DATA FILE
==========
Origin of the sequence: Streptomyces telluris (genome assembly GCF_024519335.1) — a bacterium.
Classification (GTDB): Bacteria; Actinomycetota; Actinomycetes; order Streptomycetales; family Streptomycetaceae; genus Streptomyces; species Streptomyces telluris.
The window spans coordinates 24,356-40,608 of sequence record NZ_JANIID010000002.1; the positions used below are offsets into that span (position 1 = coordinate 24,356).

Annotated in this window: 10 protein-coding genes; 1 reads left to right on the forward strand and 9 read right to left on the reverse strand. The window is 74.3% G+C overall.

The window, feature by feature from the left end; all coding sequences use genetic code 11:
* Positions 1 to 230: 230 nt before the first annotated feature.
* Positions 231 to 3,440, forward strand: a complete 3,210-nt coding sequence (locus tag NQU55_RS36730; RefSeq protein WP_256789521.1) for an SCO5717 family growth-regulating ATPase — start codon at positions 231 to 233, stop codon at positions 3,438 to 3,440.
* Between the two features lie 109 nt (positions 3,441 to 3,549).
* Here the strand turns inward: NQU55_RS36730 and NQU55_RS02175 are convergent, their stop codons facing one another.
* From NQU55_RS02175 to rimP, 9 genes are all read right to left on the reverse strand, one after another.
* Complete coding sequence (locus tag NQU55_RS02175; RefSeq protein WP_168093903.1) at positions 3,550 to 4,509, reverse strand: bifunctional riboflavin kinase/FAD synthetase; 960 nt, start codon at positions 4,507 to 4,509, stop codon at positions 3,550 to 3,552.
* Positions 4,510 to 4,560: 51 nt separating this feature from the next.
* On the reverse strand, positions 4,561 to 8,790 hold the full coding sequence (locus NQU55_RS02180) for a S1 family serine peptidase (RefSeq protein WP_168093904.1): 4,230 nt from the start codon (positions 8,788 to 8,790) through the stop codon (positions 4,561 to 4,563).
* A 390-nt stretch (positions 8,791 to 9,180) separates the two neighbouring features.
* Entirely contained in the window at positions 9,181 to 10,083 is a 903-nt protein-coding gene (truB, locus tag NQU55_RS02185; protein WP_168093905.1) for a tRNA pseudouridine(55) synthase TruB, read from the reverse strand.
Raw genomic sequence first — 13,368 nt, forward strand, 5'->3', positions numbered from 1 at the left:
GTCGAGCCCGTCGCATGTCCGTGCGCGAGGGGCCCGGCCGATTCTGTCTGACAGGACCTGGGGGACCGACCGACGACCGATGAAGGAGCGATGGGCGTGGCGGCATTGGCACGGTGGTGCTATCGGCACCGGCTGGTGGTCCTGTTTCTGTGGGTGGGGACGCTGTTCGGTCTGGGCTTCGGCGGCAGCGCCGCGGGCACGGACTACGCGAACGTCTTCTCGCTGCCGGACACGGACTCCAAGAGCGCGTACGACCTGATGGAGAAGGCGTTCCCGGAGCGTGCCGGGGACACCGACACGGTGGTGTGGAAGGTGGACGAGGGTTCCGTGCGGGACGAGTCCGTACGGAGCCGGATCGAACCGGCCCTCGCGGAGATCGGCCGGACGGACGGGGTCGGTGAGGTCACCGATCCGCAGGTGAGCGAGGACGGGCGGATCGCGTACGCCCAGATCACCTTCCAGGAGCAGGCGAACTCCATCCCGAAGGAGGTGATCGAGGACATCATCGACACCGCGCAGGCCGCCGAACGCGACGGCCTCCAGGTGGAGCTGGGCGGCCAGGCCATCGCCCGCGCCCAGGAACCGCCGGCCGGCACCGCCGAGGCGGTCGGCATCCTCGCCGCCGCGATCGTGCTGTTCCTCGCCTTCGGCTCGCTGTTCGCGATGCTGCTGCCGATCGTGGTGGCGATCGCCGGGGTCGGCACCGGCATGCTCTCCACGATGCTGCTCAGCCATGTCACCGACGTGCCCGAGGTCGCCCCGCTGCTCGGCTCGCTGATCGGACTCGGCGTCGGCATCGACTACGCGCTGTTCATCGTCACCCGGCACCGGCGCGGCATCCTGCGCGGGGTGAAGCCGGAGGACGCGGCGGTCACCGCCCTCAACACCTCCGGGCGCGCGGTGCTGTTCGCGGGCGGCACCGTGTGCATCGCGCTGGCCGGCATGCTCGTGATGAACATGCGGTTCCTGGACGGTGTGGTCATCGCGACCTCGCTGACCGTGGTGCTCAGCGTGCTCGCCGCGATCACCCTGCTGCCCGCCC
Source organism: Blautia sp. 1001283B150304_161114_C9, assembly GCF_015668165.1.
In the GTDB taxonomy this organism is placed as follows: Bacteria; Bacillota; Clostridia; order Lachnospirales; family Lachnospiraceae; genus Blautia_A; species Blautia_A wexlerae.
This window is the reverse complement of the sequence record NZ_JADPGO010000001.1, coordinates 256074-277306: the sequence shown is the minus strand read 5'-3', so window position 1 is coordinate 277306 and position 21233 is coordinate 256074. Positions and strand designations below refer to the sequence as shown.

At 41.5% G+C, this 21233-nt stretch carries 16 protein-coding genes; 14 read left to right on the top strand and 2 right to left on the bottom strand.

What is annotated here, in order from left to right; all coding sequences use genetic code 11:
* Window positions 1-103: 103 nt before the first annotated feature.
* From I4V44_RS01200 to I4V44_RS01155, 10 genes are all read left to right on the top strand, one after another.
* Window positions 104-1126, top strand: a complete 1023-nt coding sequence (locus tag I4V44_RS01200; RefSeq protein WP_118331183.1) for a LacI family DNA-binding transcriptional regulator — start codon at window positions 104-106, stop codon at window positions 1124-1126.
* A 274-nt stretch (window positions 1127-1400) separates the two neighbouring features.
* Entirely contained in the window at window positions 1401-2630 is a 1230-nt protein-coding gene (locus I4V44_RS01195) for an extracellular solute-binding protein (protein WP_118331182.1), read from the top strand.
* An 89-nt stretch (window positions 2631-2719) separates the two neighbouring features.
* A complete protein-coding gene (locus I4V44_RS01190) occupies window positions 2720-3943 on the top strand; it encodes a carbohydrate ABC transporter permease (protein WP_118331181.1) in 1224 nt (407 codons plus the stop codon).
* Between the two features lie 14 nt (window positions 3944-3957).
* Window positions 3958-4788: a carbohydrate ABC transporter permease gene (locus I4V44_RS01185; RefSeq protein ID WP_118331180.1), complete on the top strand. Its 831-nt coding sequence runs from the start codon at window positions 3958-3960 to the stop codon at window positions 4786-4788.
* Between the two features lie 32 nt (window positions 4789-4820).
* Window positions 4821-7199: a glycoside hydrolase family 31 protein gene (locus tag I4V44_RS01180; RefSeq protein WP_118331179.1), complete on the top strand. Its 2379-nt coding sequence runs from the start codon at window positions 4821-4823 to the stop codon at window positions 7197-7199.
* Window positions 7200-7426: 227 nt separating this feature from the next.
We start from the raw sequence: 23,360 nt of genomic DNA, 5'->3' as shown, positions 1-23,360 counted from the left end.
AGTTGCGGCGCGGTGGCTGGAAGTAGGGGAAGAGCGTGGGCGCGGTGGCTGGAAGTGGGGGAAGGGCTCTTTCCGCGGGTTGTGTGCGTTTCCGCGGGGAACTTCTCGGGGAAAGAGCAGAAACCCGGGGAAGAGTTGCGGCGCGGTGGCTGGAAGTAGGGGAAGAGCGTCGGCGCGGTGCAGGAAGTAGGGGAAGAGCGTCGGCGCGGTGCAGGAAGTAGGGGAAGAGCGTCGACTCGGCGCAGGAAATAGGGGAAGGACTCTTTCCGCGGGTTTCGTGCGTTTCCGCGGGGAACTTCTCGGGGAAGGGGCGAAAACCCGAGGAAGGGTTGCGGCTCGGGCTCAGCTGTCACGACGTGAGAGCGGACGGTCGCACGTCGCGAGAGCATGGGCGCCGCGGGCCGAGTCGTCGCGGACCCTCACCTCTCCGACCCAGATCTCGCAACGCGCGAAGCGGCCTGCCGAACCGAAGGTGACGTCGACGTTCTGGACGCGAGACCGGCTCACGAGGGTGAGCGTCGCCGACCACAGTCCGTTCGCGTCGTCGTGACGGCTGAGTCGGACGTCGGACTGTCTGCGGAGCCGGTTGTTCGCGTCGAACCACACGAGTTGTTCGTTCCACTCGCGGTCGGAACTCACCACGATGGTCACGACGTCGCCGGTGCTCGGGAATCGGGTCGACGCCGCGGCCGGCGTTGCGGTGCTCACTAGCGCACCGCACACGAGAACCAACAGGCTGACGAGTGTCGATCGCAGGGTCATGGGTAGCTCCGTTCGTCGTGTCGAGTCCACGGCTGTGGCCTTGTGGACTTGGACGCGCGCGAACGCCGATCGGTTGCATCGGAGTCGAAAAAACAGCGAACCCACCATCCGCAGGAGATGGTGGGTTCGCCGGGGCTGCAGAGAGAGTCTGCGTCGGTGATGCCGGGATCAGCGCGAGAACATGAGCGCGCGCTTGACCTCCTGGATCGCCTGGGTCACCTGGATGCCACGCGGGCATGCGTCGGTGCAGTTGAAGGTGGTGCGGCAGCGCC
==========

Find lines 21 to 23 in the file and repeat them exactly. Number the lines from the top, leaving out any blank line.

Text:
At 41.5% G+C, this 21233-nt stretch carries 16 protein-coding genes; 14 read left to right on the top strand and 2 right to left on the bottom strand.

What is annotated here, in order from left to right; all coding sequences use genetic code 11:
* Window positions 1-103: 103 nt before the first annotated feature.